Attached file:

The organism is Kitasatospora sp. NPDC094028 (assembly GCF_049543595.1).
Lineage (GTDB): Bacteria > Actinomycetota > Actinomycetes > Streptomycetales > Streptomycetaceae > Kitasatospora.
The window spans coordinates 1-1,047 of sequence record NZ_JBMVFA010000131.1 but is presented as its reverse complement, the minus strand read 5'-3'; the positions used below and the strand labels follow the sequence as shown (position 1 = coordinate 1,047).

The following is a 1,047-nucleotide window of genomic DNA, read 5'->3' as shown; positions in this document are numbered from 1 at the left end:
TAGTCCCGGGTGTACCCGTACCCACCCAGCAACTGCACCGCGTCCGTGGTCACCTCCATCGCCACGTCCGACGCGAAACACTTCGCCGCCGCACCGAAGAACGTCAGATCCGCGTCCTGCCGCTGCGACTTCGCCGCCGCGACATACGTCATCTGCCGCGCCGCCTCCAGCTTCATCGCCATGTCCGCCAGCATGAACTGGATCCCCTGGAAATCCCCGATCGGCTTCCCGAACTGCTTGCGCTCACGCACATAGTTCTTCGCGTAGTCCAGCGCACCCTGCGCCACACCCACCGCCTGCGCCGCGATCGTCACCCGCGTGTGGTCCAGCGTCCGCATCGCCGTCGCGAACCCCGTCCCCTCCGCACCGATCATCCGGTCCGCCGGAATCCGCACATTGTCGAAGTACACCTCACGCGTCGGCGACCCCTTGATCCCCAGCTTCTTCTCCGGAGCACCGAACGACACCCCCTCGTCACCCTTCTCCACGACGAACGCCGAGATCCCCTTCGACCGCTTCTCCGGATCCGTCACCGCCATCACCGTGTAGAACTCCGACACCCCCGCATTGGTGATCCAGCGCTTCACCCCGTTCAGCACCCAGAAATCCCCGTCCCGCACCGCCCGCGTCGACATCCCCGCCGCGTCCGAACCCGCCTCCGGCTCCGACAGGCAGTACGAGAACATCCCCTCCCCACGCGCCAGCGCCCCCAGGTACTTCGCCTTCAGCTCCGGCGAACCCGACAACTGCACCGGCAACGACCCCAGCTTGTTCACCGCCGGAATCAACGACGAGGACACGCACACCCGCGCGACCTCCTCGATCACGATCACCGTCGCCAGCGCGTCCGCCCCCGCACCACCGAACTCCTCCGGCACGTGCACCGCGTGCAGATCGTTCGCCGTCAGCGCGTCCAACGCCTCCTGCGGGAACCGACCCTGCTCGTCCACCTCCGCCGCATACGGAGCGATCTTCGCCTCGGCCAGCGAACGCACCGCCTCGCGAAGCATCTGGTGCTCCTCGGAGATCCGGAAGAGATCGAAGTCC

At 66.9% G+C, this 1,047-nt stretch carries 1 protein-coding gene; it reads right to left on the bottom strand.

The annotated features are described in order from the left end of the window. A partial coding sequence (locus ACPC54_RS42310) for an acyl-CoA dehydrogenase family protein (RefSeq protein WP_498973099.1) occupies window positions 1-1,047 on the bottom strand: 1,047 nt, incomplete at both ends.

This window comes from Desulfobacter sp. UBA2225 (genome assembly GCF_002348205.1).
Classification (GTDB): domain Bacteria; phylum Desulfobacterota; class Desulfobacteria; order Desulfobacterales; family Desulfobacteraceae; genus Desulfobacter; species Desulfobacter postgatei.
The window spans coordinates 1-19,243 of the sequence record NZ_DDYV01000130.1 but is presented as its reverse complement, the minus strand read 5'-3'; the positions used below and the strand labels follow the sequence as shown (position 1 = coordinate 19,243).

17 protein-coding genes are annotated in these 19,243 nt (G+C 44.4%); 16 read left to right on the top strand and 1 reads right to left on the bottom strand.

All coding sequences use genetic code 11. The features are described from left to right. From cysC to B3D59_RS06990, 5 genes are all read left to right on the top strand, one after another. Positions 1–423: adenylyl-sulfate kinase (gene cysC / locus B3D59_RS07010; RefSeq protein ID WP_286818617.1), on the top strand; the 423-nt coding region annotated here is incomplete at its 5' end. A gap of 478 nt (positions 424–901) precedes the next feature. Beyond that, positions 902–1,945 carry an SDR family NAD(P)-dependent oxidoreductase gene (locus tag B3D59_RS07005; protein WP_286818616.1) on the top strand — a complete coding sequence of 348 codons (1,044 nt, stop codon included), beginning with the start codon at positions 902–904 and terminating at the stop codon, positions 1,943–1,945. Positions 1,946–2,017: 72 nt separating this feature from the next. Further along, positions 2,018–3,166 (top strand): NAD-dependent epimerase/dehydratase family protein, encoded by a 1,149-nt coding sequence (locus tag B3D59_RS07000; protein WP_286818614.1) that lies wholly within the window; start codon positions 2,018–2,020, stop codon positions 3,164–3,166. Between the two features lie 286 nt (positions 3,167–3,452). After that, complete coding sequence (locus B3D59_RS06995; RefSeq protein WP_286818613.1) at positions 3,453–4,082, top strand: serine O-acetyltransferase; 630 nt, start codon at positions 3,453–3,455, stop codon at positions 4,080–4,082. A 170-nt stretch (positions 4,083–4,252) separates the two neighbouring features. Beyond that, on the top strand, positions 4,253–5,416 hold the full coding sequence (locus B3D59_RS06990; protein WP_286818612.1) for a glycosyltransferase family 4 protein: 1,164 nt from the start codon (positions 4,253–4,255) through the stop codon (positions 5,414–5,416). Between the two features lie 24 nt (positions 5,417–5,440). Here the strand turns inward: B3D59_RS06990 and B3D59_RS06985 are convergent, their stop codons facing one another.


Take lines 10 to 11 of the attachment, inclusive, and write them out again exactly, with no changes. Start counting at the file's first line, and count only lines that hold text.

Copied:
The window spans coordinates 1-19,243 of the sequence record NZ_DDYV01000130.1 but is presented as its reverse complement, the minus strand read 5'-3'; the positions used below and the strand labels follow the sequence as shown (position 1 = coordinate 19,243).

17 protein-coding genes are annotated in these 19,243 nt (G+C 44.4%); 16 read left to right on the top strand and 1 reads right to left on the bottom strand.